Where does the term ‘golf’ come from?

The term possibly originated from the old Scots words golve, gowl or gouf and is possibly borrowed from mediaeval Dutch (colf being club and ‘spel meten colven’ being game (played) with club – this was a Dutch game resembling golf). As time passed, the term ‘golf’ came to be used more consistently; however, some older Scottish golfers still refer to the game as ‘the Gowf’, in keeping with the older Scots name. Indeed, a golf club in Ayrshire bears the name of the Loudoun Gowf Club.

How did golf begin?

It is impossible to know when the game of golf was first played. There are many different theories but we do not know for certain when the game that we recognise as golf was introduced. What we do know is that in the Middle Ages a number of similar ball and stick games were played.

In Scotland, the aim was to strike the ball into a hole in the ground. Games played in Europe, such as Pall Mall or Jeu de Mail a la Chicane, had different rules which involved players aiming at a target above the ground. In Pall Mall the player had to hit the ball through a hoop and in Jeu de Mail a la Chicane the target could be a tree or a door.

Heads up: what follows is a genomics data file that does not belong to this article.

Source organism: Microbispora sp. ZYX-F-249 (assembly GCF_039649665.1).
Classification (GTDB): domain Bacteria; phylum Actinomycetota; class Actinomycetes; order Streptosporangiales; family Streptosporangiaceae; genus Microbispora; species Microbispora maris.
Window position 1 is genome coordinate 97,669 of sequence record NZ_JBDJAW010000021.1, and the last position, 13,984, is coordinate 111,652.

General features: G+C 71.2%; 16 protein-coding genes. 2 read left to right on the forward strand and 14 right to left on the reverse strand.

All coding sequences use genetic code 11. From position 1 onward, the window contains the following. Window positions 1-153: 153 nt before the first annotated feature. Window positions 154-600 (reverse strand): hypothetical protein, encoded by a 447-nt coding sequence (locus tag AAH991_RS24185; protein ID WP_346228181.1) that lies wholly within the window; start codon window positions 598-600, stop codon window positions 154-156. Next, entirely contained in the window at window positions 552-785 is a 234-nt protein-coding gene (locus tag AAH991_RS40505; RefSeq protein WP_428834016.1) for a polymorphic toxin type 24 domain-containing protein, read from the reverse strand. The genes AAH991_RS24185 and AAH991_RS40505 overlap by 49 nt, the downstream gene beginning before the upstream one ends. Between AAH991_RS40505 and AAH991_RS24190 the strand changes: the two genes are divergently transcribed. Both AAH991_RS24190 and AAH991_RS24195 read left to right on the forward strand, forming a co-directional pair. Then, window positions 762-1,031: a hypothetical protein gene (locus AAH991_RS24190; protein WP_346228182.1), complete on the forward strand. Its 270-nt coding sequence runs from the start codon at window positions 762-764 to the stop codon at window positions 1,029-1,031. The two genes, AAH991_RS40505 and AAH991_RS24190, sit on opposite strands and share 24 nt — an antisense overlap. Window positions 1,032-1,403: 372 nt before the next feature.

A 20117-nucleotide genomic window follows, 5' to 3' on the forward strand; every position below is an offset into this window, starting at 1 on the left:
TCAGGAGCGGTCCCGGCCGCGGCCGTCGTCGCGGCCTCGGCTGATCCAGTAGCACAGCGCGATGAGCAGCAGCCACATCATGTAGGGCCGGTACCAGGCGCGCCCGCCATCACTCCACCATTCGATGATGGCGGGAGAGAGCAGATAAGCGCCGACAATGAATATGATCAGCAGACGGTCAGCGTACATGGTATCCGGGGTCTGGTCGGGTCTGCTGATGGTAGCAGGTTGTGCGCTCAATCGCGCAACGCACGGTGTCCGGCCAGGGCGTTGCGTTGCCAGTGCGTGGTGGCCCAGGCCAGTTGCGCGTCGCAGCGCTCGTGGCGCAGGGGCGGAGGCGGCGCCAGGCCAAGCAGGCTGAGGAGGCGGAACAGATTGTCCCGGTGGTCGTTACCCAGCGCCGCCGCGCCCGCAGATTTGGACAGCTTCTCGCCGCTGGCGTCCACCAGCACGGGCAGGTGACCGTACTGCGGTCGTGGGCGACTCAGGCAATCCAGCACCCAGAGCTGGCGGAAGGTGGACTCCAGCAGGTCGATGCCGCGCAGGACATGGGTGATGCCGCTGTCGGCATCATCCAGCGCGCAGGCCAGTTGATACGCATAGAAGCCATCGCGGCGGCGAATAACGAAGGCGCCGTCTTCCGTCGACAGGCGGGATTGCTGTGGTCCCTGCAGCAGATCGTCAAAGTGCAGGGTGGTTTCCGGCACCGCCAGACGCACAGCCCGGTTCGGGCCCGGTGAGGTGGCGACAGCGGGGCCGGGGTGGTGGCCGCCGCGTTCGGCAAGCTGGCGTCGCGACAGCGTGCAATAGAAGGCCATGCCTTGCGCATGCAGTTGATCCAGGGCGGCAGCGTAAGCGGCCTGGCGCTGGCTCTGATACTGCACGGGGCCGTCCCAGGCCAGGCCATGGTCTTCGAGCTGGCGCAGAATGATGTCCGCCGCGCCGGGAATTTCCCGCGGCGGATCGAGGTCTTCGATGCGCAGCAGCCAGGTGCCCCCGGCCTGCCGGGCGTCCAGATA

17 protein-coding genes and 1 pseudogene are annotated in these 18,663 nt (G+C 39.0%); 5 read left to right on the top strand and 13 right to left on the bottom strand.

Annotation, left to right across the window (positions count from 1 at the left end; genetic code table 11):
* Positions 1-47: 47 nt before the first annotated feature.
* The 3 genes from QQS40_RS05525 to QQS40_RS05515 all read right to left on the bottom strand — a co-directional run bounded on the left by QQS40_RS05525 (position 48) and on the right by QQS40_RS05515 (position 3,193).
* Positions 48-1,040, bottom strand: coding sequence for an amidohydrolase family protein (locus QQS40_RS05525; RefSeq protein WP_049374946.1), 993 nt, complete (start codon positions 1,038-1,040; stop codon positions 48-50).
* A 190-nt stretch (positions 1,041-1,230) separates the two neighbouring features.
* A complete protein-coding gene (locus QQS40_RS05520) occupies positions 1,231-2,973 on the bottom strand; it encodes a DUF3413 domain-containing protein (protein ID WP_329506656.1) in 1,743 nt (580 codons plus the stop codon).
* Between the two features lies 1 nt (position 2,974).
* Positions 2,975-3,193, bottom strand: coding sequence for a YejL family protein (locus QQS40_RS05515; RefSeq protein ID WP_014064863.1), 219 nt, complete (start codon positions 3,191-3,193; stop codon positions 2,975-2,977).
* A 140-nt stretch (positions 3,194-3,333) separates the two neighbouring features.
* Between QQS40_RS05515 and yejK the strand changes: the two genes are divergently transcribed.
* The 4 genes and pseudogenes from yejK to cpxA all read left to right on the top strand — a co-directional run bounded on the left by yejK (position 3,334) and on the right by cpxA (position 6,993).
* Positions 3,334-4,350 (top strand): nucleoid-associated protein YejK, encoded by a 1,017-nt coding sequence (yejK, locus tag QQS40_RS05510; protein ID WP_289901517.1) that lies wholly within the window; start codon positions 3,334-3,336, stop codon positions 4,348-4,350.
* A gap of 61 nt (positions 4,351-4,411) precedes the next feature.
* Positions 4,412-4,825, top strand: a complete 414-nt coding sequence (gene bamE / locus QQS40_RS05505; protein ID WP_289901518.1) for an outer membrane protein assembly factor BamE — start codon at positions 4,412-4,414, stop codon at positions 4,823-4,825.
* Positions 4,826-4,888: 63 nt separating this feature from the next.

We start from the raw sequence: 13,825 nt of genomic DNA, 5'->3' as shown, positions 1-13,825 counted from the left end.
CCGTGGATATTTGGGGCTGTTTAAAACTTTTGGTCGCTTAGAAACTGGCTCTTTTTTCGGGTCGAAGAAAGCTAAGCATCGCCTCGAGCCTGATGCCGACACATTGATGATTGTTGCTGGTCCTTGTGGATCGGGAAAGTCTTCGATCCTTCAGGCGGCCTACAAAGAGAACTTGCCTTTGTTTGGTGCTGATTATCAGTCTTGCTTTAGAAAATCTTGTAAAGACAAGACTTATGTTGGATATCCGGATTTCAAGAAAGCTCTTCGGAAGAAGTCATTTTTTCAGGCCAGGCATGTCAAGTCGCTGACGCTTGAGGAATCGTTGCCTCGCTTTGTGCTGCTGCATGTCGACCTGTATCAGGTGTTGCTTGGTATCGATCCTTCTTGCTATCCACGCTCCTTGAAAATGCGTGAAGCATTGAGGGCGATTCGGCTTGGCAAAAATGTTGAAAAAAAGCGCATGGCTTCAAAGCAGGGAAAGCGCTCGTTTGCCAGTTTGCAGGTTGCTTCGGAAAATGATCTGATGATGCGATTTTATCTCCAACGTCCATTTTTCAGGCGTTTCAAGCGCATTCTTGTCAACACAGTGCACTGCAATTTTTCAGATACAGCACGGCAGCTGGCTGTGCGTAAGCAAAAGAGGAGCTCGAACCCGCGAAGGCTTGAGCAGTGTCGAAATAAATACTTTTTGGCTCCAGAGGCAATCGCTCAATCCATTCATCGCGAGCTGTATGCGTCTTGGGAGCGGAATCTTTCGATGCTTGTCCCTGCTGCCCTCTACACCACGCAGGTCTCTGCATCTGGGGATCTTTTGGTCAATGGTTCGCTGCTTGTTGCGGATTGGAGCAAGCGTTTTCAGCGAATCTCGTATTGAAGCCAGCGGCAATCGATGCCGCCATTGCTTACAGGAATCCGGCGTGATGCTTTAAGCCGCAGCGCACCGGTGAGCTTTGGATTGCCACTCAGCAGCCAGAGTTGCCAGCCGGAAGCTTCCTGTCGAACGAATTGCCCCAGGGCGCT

When was golf first played?

The earliest known written reference to golf dates to 1457, when King James II of Scotland banned golf and football on the grounds that they were keeping his subjects from their archery practice. The ban was repeated in 1471 by James III and in 1491 by James IV for the same reason. The fact that the game was banned in 1457 suggests that it was played prior to that year and it may have been many years earlier.

When was golf first played in St Andrews?